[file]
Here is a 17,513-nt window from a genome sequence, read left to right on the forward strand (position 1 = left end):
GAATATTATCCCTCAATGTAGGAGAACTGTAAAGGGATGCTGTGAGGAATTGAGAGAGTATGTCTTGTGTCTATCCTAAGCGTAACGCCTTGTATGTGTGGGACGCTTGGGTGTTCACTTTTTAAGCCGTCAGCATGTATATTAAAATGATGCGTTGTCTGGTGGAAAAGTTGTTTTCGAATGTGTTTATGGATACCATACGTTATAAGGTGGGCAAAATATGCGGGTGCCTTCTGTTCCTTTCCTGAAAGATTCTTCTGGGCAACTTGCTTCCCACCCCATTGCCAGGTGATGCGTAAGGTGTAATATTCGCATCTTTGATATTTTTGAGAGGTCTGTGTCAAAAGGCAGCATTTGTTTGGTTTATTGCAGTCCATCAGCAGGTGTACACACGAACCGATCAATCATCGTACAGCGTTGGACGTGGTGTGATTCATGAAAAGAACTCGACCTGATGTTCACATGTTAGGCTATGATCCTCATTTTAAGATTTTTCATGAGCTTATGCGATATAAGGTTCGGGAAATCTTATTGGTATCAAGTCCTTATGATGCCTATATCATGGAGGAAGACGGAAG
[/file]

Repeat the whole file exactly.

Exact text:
Here is a 17,513-nt window from a genome sequence, read left to right on the forward strand (position 1 = left end):
GAATATTATCCCTCAATGTAGGAGAACTGTAAAGGGATGCTGTGAGGAATTGAGAGAGTATGTCTTGTGTCTATCCTAAGCGTAACGCCTTGTATGTGTGGGACGCTTGGGTGTTCACTTTTTAAGCCGTCAGCATGTATATTAAAATGATGCGTTGTCTGGTGGAAAAGTTGTTTTCGAATGTGTTTATGGATACCATACGTTATAAGGTGGGCAAAATATGCGGGTGCCTTCTGTTCCTTTCCTGAAAGATTCTTCTGGGCAACTTGCTTCCCACCCCATTGCCAGGTGATGCGTAAGGTGTAATATTCGCATCTTTGATATTTTTGAGAGGTCTGTGTCAAAAGGCAGCATTTGTTTGGTTTATTGCAGTCCATCAGCAGGTGTACACACGAACCGATCAATCATCGTACAGCGTTGGACGTGGTGTGATTCATGAAAAGAACTCGACCTGATGTTCACATGTTAGGCTATGATCCTCATTTTAAGATTTTTCATGAGCTTATGCGATATAAGGTTCGGGAAATCTTATTGGTATCAAGTCCTTATGATGCCTATATCATGGAGGAAGACGGAAG